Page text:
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The school newspaper has been in publication since 1905, back when the school was known as Ricks College. As is talked about in another article in this issue regarding the changes in the Scroll next semester next semester, winter 2019, we will no longer have a weekly print paper but all of our content will be online. It will be easier to access for everyone, and it will be awesome.

Through 100 years, the paper has gone through different names like, the Purple Flash and the Student Rays. As the years have changed, something has always stayed consistent — the dating dilemma. I went all the way back to an edition of the Purple Flash from February 10, 1937. On page 2, I saw this title: “Osculatory Controversy Waxes Near Boiling Point.” I looked on Merriam-Webster dictionary online and looked up what “osculatory” means.

It comes from the word “osculation” which means the act of kissing. So, I was looking at the “Kissing Controversy Waxes Near Boiling Point.”

As I read the article, apparently, in the edition the week before, the girls had written a letter to the paper signed “Miss Pentiwest,” that slammed the guys for their incompetencies in dating; the guys retaliated “with interest and deliver a crushing blow” through writing an letter in response.

They started by recounting a historical event from Rome and then dove into their response.

“The fair damsels of the school wax warm from an inward flame kindled by the torch of romance,” it said. “As a result, we discover emblazoned upon the pages of our school paper a torrent of invectives poured out by some disillusioned coed upon the ashes of her burned out love.”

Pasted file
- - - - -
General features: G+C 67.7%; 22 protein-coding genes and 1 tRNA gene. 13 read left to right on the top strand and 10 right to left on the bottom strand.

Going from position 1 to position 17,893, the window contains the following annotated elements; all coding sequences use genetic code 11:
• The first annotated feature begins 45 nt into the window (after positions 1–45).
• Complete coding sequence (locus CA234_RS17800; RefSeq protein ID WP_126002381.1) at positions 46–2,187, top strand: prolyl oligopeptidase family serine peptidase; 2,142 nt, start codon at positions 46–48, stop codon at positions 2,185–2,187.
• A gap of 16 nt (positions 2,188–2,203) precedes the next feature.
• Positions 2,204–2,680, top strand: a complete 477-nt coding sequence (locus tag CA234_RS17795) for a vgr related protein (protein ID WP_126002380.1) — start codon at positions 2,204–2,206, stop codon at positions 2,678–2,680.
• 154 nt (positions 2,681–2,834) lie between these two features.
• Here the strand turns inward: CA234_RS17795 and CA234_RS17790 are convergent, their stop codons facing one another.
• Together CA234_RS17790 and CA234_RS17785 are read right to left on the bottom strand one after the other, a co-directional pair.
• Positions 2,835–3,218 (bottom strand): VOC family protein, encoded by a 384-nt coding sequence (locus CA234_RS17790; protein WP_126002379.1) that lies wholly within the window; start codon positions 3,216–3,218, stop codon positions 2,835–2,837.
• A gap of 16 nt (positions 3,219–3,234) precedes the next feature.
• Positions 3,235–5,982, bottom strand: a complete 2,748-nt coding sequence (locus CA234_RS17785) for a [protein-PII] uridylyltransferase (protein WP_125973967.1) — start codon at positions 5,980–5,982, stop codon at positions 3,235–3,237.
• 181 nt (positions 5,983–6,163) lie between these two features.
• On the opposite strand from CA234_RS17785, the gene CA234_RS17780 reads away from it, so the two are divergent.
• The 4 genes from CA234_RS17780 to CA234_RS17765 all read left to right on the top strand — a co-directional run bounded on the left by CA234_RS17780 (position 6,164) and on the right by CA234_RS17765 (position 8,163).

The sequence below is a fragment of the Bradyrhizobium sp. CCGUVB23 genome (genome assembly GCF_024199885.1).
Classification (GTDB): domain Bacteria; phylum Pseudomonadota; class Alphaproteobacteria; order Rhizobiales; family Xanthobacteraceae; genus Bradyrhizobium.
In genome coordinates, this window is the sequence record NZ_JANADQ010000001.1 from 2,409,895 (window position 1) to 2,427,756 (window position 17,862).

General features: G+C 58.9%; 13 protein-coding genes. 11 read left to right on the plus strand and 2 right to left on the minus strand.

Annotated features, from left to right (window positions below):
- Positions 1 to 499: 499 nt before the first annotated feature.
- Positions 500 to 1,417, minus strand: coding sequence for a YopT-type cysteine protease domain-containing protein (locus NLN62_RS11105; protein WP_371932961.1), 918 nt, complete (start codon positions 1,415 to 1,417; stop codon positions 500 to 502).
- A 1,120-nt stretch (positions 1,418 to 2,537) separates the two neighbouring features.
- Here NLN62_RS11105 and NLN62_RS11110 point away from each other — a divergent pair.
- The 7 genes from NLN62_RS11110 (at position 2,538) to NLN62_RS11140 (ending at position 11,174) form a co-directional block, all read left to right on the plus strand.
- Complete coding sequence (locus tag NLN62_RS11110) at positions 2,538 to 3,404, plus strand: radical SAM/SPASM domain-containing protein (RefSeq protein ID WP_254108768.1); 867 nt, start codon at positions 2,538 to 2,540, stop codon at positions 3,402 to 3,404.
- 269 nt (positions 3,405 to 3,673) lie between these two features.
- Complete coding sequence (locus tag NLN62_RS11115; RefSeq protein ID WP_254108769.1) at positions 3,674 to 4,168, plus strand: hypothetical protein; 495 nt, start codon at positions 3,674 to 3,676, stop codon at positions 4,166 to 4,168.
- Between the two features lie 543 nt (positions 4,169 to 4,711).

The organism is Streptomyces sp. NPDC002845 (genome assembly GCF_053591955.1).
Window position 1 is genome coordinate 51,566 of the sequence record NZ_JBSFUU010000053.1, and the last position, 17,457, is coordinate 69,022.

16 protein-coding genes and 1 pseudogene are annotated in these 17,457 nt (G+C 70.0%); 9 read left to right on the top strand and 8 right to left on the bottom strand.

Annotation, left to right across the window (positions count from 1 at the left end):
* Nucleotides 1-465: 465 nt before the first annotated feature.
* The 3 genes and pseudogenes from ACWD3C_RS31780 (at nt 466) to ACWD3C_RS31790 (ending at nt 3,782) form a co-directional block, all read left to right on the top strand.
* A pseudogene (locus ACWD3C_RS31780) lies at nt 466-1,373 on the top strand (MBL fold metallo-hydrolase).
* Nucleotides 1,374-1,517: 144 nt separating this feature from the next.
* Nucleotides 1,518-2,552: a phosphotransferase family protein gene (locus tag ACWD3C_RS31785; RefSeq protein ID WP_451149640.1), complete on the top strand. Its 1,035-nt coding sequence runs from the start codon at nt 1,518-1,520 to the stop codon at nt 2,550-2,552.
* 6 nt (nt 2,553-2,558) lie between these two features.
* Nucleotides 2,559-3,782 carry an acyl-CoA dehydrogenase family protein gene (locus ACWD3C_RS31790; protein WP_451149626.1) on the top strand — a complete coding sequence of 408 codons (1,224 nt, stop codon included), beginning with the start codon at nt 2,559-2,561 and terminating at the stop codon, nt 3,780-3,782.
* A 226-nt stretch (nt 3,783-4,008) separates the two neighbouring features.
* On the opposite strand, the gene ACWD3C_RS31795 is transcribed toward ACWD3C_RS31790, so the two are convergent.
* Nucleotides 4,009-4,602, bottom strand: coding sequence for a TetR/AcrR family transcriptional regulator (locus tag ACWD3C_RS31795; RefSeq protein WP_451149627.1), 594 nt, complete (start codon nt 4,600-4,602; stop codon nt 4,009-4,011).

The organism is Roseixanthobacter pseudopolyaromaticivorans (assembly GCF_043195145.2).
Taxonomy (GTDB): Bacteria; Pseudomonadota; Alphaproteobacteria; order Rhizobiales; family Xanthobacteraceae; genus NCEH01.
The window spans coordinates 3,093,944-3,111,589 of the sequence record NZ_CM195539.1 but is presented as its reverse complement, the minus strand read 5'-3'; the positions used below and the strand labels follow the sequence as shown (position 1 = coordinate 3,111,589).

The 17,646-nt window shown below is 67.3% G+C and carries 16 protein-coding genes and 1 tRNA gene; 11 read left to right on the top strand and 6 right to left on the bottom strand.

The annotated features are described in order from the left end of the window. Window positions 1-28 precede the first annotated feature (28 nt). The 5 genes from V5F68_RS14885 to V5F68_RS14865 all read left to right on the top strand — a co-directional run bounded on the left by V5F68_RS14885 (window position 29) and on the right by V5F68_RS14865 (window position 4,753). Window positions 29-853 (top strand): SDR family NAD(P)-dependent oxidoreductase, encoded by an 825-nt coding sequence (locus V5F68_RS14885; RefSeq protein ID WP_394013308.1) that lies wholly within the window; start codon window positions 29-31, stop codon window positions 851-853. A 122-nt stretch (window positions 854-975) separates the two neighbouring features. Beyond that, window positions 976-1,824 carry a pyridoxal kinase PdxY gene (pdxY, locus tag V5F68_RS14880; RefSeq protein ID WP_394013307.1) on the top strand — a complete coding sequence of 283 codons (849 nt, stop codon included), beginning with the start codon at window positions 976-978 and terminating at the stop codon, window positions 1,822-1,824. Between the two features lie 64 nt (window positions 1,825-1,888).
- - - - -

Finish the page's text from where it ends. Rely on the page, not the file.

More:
If you’re saying “what?” then we’re on the same page. I had to get a dictionary to figure out some of those words. For those of you who aren’t English majors, according to Merriam-Webster Dictionary online, “emblazoned” means to inscribe something with some kind of angelic sense.

A “coed” refers to a female student in a college where’s there is both guys and girls. It’s not referring coed sports. I had to use the dictionary for that one too.

But don’t you worry, this gets better. After calling Miss Pentiwest out for finding her facts on love from romance novels about “heart-fluttering college men and beautiful coeds,” they continued to apply salt to the wound.

The guys said authors of those stories have complete control over their characters, especially the girls. The guys said their search for love has been in vain.

“We have yet to find the man who can actually produce one of these dazzling, young innocents,” the guys’ letter continued. “Beautiful girls never get to college, they are snatched up and rushed to the altar before they reach the college age.”

Woah. Drop the typewriter and walk away. That was intense.

Let’s flash forward almost 10 years to 1946. The newspaper was named the Viking Scroll. An article titled “It’s Love, Love, Love” jumped off the page.

The writer of this article gave an overview of the “bug” at Ricks college. The love bug, that is. She encouraged the girls to not be afraid to get hit with the love bug and for guys to get over themselves and be okay with girls getting married.

Flash forward again to the April 11, 1963 edition of the Viking Scroll and there’s an advertisement for wedding rings for $189. And that’s for an engagement ring and wedding band. Someone build me a time machine.

Go back to the Fall 2017 Semester and “Dating Horror Stories” appeared in the paper.

Must I go on? Dating is clearly something we’ve been trying to learn how to do since the start of the school. There’s a unique culture of dating at BYU-Idaho, no matter what year you look in.

Matthew Whoolery, a psychology teacher at BYU-I, said this culture echoes the American culture of having a self-centered way of viewing life. Americans set goals and aim for things to better themselves.

He said instead of looking at who we could love forever, we should just focus on how we can care and love others as people.

“Eric Fromm, the psychologist, said the problem of love is not finding the right person but learning to love better,” Whoolery said.

So, who says we can’t just love better? If we’ve been dealing with this since the start of the school, why don’t try to love better? Let’s not put each other down, like the issue with Miss Pentiwest, but build each other up an make a better future.

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